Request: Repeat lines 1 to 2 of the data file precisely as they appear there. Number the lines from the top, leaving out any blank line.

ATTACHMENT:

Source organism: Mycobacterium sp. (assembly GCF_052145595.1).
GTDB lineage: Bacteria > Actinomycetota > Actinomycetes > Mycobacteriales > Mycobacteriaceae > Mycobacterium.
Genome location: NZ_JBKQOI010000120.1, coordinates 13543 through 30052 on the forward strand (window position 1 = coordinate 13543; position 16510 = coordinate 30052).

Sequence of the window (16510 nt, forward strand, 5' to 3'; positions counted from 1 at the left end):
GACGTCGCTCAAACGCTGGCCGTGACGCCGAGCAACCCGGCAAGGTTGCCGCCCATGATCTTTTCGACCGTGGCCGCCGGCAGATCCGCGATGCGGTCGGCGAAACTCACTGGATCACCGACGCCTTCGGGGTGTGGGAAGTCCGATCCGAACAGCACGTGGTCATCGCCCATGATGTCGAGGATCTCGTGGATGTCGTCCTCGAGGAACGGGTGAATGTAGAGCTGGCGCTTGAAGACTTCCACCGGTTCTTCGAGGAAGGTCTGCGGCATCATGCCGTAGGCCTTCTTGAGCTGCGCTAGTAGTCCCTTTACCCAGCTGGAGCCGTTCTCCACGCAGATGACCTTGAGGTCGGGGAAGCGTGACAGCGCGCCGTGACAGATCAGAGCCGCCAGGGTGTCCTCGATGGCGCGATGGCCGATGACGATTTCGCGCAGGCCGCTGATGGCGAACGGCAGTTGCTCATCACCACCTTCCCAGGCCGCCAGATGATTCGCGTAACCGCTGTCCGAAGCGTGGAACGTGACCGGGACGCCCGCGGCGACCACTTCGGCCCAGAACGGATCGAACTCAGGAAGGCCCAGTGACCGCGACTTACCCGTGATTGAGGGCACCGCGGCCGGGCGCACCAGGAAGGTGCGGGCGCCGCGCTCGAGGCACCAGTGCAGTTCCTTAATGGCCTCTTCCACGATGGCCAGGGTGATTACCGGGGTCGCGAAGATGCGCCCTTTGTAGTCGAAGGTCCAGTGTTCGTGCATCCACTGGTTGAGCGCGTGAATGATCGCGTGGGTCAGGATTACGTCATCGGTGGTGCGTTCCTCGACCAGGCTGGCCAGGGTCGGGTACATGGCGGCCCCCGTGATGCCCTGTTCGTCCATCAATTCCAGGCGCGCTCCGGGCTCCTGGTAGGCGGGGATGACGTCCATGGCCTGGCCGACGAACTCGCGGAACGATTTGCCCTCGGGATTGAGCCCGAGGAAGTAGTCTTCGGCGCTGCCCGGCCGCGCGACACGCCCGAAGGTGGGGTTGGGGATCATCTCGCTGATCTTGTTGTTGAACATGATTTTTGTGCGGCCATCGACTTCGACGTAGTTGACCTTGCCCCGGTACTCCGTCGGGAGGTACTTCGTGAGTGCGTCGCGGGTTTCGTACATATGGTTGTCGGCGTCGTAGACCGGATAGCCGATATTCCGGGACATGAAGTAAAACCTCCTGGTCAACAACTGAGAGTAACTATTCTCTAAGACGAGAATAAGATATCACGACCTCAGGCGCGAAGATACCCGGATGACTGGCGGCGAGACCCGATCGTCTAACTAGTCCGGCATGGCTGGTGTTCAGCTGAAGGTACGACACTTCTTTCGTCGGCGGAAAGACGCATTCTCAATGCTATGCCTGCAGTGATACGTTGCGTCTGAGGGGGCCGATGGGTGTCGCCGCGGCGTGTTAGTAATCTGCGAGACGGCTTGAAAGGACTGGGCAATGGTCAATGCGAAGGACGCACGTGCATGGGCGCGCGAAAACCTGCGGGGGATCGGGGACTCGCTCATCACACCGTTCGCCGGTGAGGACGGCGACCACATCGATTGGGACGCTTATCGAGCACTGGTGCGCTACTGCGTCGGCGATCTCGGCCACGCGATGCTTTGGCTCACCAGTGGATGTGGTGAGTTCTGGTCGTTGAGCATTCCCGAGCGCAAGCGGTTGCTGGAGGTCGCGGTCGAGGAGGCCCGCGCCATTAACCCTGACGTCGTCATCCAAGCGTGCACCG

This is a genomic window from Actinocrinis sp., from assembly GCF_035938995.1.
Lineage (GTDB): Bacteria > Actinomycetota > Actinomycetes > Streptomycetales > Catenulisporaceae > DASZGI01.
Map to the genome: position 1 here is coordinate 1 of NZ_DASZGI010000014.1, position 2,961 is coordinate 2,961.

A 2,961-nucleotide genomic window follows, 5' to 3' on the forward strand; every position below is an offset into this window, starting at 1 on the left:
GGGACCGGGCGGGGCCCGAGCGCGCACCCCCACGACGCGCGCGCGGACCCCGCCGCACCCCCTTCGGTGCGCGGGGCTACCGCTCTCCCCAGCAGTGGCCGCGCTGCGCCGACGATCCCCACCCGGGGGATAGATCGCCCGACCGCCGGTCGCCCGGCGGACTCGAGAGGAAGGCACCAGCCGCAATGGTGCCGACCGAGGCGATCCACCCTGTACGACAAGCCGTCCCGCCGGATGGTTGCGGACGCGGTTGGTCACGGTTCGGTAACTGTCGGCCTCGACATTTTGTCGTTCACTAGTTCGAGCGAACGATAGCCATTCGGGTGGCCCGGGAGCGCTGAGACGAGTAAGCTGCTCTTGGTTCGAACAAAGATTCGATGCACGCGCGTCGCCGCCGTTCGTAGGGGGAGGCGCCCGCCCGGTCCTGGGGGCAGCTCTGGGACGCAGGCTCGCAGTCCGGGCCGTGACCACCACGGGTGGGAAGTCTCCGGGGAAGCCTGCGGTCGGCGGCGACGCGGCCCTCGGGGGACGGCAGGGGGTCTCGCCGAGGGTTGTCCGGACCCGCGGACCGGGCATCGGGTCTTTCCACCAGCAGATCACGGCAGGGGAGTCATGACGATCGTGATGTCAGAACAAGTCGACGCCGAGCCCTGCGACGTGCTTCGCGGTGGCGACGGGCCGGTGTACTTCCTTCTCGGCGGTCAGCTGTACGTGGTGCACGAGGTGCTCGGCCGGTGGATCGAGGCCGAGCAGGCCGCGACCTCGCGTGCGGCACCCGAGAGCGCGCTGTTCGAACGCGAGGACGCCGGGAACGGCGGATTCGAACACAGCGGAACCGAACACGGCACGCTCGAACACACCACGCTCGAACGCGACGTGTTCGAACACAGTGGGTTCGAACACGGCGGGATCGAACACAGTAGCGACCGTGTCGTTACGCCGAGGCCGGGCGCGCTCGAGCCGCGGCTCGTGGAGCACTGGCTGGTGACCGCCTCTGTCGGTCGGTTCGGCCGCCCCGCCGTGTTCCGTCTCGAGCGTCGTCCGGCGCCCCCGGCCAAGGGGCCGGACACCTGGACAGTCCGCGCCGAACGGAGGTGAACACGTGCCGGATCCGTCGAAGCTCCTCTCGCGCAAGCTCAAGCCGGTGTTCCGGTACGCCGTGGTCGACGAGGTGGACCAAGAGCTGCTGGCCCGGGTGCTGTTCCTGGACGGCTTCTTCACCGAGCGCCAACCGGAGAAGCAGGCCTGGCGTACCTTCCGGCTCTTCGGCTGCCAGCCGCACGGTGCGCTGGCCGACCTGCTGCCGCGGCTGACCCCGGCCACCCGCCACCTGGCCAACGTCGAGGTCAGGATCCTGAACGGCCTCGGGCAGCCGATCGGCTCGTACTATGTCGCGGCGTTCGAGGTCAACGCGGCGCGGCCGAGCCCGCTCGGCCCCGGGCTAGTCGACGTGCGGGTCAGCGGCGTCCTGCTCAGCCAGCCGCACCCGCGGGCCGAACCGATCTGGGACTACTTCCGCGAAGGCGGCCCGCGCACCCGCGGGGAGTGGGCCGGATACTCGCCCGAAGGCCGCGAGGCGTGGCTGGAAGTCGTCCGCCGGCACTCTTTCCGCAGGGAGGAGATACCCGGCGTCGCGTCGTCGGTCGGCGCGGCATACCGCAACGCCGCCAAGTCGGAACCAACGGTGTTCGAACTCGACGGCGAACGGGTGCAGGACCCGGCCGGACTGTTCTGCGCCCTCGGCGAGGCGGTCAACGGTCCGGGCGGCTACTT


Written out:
Source organism: Mycobacterium sp. (assembly GCF_052145595.1).
GTDB lineage: Bacteria > Actinomycetota > Actinomycetes > Mycobacteriales > Mycobacteriaceae > Mycobacterium.